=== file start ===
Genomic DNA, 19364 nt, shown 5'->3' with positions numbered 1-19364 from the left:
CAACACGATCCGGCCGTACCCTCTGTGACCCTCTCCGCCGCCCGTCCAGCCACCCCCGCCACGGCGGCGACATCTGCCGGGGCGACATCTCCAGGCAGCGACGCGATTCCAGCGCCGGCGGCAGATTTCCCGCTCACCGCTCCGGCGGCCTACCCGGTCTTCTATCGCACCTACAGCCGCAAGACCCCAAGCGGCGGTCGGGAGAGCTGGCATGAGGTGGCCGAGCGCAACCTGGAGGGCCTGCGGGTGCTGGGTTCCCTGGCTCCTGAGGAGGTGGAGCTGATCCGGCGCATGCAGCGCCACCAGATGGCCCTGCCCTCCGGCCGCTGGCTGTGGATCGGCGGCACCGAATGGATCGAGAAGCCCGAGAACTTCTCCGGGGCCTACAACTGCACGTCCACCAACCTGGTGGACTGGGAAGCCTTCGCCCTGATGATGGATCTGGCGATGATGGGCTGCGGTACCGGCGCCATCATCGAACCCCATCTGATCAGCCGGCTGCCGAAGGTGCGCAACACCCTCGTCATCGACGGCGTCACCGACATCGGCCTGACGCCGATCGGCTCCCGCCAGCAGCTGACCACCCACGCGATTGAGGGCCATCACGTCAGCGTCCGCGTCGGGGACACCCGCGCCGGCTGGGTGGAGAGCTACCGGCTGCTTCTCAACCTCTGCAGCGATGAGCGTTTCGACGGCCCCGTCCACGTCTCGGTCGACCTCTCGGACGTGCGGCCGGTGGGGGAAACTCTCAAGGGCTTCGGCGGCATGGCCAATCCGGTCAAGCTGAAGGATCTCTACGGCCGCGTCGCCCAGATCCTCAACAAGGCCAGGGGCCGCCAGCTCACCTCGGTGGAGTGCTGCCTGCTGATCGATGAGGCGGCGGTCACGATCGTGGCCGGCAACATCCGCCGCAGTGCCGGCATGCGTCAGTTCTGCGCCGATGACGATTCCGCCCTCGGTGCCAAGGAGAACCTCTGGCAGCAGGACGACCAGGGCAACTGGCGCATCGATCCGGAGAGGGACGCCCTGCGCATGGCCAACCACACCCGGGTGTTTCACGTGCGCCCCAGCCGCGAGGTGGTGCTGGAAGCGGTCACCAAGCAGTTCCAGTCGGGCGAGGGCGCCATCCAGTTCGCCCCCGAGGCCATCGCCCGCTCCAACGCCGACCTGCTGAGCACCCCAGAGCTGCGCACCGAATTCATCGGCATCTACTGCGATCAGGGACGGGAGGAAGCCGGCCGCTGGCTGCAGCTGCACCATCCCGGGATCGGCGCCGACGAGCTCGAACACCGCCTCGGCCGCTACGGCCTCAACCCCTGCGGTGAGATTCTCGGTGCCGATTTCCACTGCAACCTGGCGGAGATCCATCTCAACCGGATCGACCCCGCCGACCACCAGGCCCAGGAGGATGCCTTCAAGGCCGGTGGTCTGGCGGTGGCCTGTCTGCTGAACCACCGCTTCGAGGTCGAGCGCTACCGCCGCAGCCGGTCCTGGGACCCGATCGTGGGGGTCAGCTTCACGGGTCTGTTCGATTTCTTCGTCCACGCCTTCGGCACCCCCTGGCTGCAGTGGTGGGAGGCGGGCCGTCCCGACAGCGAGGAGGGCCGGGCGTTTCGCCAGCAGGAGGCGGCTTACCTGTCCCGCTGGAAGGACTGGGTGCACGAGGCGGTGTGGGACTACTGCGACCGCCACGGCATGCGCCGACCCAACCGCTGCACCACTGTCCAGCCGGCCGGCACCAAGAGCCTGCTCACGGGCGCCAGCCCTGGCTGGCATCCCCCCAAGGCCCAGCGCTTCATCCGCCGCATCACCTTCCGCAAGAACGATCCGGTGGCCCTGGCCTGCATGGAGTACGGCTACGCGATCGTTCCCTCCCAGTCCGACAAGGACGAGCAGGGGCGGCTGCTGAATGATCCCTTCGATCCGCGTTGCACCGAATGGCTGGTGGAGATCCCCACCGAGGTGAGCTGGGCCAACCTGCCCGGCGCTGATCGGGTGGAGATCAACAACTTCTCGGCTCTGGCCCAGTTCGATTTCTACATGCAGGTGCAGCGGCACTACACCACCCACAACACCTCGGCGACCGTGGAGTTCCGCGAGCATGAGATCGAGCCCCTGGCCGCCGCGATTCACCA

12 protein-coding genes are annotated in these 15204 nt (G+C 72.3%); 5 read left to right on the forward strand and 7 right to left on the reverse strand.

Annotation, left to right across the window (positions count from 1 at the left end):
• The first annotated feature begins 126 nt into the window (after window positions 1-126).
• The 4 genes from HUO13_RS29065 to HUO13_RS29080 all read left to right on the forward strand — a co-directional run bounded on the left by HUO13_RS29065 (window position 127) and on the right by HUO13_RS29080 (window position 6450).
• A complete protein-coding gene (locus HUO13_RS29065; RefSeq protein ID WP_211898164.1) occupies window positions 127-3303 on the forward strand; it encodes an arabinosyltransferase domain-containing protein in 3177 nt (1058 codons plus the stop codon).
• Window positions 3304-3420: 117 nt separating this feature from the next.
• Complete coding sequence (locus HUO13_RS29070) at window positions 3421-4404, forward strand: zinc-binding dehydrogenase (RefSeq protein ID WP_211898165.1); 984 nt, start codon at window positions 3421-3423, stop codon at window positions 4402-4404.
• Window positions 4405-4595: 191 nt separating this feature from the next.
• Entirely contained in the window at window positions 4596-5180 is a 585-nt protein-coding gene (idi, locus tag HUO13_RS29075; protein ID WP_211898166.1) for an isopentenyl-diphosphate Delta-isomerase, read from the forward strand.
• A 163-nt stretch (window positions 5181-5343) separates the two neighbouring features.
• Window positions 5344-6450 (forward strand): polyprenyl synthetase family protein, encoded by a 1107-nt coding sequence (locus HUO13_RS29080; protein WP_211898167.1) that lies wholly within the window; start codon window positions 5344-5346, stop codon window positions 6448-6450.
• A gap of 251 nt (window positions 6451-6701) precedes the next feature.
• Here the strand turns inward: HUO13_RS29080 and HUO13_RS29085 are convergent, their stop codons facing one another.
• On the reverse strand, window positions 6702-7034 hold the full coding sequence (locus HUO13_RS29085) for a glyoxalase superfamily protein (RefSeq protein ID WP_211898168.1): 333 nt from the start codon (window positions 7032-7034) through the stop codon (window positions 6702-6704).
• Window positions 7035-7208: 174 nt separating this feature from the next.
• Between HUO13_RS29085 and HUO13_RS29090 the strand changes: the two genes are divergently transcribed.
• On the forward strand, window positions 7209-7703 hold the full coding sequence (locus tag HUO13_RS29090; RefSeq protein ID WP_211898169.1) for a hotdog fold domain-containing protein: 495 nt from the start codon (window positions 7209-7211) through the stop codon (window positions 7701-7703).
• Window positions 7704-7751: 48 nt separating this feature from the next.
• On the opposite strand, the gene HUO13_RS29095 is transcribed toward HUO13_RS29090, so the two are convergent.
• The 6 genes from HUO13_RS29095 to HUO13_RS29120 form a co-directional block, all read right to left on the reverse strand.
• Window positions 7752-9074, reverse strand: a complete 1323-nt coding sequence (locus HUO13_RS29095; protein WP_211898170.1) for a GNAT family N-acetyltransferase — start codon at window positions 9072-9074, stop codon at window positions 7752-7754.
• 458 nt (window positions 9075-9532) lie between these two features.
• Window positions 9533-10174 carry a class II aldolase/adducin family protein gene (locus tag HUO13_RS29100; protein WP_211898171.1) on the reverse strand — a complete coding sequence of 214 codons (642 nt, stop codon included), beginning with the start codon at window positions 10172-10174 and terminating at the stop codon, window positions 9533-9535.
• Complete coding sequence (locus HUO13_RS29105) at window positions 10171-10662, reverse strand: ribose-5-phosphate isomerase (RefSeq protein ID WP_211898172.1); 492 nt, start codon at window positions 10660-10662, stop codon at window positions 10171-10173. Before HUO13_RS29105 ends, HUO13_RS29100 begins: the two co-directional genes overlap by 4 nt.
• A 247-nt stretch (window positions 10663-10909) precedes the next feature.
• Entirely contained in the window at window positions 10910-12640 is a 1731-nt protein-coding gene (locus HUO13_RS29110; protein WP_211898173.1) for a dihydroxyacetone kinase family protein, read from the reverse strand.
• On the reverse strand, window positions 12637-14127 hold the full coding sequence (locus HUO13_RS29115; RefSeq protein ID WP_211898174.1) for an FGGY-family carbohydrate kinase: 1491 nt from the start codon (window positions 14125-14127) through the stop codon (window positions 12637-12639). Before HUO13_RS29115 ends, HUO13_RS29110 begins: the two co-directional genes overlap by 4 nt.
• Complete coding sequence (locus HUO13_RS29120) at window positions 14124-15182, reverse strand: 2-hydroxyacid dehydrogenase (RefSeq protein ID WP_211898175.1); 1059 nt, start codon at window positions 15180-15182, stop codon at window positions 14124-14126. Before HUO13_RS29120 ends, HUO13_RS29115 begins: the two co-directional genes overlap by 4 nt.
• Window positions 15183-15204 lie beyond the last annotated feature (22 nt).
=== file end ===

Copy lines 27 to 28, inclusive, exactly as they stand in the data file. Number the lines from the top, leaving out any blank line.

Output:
• A 247-nt stretch (window positions 10663-10909) precedes the next feature.
• Entirely contained in the window at window positions 10910-12640 is a 1731-nt protein-coding gene (locus HUO13_RS29110; protein WP_211898173.1) for a dihydroxyacetone kinase family protein, read from the reverse strand.